• Software and IT
  • Tech Support
  • Education and Training Companies
  • Telehealth
  • Pharmacies
  • Grocery Stores and Home Good Stores
  • Customer Service
  • Accounting & Finance

7. Upskill

Prepare yourself to be ready to expand your offerings. What can you learn that will make you more valuable to existing clients and more attractive to potential clients?  Whether it’s writing or coding or analyzing financial markets, you have time to pursue it. Thousands of individuals and institutions now are offering training free or for an extended free trial. 

  • Professional Development for Office Workers offers a curated list of courses to improve your work from time management to networking to customer service skills.
  • Udacity focuses on tech. It “partners with more than 30 leading companies – Google, AT&T, Facebook, Amazon and Mercedes Benz among them – to create and tailor courses that teach the specific skills these employers are looking for.” Udacity is awarding free tech training to American workers laid off as a result of the COVID-19 crisis. 
  • Learn or re-learn a programming language. Unemployment offices around the country are struggling to process hundreds of thousands of claims on their antiquated systems. Several states, including New Jersey, Connecticut, and Kansas, still use COBOL, and they’re scrambling to find programmers. IBM is offering a free COBOL programming course.

8. Brainstorm for your customers

You might be able to imagine business ideas for your customers that they haven’t thought of.  They are, of course, immersed in managing whatever damage their company is experiencing.  Just as sit-down restaurants have pivoted to take-out and reduced occupancy, you may help your clients rethink their own business models.  And, best case scenario, you’ll demonstrate how they will need your services as they move forward.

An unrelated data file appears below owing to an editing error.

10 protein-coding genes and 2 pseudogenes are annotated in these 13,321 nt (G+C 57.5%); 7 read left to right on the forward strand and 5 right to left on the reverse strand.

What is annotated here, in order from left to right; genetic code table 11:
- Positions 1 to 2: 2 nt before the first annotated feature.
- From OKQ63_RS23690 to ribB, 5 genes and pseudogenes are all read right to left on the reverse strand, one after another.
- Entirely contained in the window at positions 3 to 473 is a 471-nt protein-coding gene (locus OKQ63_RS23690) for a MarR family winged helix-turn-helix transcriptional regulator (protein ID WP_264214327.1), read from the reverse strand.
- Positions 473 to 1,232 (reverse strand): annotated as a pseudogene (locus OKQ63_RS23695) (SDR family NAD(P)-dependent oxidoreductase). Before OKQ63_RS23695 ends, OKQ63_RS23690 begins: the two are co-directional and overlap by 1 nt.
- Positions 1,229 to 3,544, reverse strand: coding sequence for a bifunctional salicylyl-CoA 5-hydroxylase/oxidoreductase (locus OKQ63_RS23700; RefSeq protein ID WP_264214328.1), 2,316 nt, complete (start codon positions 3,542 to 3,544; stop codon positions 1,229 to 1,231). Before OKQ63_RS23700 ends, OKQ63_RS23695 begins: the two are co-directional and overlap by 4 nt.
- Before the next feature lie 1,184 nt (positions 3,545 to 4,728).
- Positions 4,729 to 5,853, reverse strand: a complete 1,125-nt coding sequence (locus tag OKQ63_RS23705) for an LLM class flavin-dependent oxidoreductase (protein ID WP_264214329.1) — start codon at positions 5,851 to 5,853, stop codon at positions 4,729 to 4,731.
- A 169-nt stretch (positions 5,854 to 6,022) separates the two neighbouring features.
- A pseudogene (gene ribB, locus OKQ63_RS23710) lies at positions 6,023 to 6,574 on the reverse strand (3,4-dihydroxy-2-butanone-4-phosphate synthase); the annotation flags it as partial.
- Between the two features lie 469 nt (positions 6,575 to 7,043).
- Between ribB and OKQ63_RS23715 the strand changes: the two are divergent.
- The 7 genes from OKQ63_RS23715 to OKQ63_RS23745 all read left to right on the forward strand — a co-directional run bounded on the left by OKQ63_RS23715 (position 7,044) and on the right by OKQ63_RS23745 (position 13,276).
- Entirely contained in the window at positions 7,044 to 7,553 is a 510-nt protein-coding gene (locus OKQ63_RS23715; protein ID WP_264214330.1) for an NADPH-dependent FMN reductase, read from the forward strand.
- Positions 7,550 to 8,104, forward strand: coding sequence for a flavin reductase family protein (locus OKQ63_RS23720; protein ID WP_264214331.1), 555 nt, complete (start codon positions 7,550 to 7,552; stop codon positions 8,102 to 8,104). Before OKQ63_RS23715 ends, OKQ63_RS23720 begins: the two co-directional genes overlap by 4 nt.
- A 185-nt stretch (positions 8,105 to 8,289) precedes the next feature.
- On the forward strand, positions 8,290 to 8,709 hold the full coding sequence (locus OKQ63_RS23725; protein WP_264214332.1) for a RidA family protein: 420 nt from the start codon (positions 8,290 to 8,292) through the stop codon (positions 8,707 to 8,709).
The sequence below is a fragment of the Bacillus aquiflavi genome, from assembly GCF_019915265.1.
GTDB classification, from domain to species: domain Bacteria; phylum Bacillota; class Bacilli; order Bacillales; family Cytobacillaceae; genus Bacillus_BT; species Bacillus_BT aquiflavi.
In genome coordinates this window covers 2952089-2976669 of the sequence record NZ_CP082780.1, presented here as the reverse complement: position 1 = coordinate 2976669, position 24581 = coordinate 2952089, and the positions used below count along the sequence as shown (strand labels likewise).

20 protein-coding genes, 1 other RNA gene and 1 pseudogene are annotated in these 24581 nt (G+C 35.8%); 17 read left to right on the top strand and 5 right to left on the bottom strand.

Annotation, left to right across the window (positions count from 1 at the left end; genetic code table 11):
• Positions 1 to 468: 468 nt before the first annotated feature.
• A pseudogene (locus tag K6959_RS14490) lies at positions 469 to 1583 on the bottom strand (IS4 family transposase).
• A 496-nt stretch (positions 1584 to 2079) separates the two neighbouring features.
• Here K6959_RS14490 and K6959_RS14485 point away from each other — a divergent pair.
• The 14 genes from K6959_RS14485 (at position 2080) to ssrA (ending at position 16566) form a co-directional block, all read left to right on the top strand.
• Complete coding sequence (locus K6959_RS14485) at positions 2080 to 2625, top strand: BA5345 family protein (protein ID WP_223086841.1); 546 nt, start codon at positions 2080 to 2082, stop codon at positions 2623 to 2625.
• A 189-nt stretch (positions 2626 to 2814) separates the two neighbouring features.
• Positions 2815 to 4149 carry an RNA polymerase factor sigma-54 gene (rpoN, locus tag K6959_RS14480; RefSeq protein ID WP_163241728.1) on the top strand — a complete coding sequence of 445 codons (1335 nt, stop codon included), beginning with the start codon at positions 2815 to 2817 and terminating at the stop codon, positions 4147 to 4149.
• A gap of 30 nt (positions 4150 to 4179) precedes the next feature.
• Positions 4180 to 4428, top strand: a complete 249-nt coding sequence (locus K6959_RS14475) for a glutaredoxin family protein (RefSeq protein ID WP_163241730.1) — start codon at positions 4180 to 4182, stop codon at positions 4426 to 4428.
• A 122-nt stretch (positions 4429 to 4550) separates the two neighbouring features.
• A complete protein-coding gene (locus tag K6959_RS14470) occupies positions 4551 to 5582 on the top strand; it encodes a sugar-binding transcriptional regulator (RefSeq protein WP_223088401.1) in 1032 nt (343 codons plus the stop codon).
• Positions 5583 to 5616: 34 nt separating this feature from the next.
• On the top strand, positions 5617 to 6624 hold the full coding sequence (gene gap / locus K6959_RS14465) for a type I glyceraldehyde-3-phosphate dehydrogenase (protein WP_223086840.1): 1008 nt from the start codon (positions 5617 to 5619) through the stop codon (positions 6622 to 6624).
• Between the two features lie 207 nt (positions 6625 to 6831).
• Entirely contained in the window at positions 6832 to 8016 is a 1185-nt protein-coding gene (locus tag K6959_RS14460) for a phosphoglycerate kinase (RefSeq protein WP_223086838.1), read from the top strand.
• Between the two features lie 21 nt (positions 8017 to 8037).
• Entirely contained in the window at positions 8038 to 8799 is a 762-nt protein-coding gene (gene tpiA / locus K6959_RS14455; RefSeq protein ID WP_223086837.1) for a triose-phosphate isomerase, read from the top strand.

9. Fill up your calendar. 

This is true now more than ever: Scheduled time drives out unscheduled time.  That means, if you don’t have a certain task on your calendar, it likely won’t get done. Even when it feels unlimited, time is not, even in this weird period of enforced idleness.

We know, it’s tough to decide what to wear today for the walk from the kitchen to the living room.  But it’s still important to have an itinerary to keep you focused and on track.  Call it a to-do list.  Whatever it is, it will keep your calendar from looking empty.  Create entries for every call, email, and card.  Schedule time to search for online training, virtual networks.  And be certain to record dates and times for follow-ups with your clients.

10. Get all that’s coming to you

Make sure you have received the full benefit of the CARES Act and Pandemic Unemployment Assistance (PUA) program (https://www.dol.gov/coronavirus/unemployment-insurance), as well as any additional local or state aid packages that may apply to you or your business.

Over 13 million freelancers and gig workers have received unemployment assistance through the PUA program, and while these benefits may expire at the end of July, another stimulus package may be passed. Be sure to regularly check the news and government resources for updates.

11. Give your work away

There is no time better than the present to volunteer your services to nonprofits enduring the pandemic.   Not only will you gain the satisfaction of making a positive contribution, volunteering may give you the opportunity to try out new skills or even a new career.

The organization Fast Forward is facilitating these connections, focusing on tech nonprofits.  They have opportunities for a wide range of jobs, from board positions to fulfilling needs for engineering and design.  “Social distancing shouldn’t be a barrier to touching human lives.” 

Valerie Hyman

Written by Valerie Hyman